If you're looking for someone to blame in two months, when three wins in four games against the rebuilding Mariners would have really helped the Tribe in the pressure-cooker AL Central race, then you can point your judgmental finger straight at the Major League Baseball offices in New York City. But aim higher than the mouse-clickers who put the schedule together. Aim right for the Prince of Dimness himself, Commissioner Bud Selig.

It's Bud's brain trust who makes matchups like Seattle versus Cleveland rather infrequent. It's Bud's brain trust who thought it would be a good idea to pile interleague play on top of an unbalanced schedule in which divisional games account for nearly half the season for most teams. Bud Selig is the reason why Seattle and the Los Angeles Angels were scheduled to make their only Cleveland appearances of the season in early April, when snowstorms are far from out of the question.

When a team is required to play 17 or 18 games a year against each of its division rivals, and then 18 to 20 interleague games, the matchups that suffer are the intraleague, non-divisional matchups.

It's why the Tribe's classic rivalries with the Yankees and Red Sox, rivalries that go back a century, have lost some of their familiarity. It's also why, by mid-September, if we have to watch one more Indians-Royals game, the urge to gouge our eyes out with a butter knife is unbearable. I can only imagine Royals fans feel the same way.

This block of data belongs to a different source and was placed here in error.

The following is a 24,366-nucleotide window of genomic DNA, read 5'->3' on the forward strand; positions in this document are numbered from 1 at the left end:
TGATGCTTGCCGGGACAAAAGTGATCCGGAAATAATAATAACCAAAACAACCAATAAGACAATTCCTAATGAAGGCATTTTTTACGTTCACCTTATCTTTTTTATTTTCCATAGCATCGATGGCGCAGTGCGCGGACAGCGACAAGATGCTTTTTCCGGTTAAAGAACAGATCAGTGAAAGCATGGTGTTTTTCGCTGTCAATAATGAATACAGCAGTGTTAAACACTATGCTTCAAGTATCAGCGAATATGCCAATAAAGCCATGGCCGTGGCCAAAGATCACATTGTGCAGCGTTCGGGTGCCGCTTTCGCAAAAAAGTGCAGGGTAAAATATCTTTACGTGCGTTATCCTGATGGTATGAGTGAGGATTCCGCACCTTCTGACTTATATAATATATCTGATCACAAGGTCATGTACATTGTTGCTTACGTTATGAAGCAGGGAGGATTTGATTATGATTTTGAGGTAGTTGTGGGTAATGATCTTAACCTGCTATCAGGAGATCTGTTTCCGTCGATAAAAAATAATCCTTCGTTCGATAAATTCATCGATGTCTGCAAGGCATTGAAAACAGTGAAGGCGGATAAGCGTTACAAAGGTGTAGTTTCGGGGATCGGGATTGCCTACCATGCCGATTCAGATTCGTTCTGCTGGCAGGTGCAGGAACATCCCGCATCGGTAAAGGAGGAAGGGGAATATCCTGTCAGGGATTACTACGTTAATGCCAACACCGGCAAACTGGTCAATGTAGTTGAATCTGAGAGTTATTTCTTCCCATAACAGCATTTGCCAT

It's also why baseball officials were sent scrambling to find some way, any way, to get every inning of this three-game series between the Indians and Angels played, even at the expense of three actual home dates at Jacobs Field. It will cost Tribe fans three chances to see their team in person, on top of the four they already lost. It's hard to believe all four games against the Mariners will be made up unless it impacts the playoff race at season's end.

That's something else to consider. Let's put the cart before the horse for a second and say that if the playoff race is tight and the Indians are involved, they might be forced to play a makeup game -- or even (egads!) a doubleheader -- against the Mariners the day after the regular season was supposed to end. That game or doubleheader could cost the Indians a playoff berth, and even if they make it in, chances are they'd have to turn around and play Game 1 of a playoff series the next day. Not great for arranging your pitching staff.

This entire fiasco of relocating a series and the "will they/won't they" of the four missed Mariners games could have been avoided if the Mariners and Angels were slated to visit Cleveland again later this year. The make-up games could have been spaced out, paired in day-night doubleheaders with regularly-scheduled games, and maybe one mutual off-day could have been used for a make-up game.

Instead, the Indians will now go from an unscheduled bit of extended offseason to a neutral-site series, with the threat of four makeup games dangling over them likely the entire season.

The snow clouds will part soon, and the snow will melt. But the Bud Selig regime and their knack for making poor, short-sighted decisions is a cloud that isn't leaving baseball any time soon.

The TCF Forums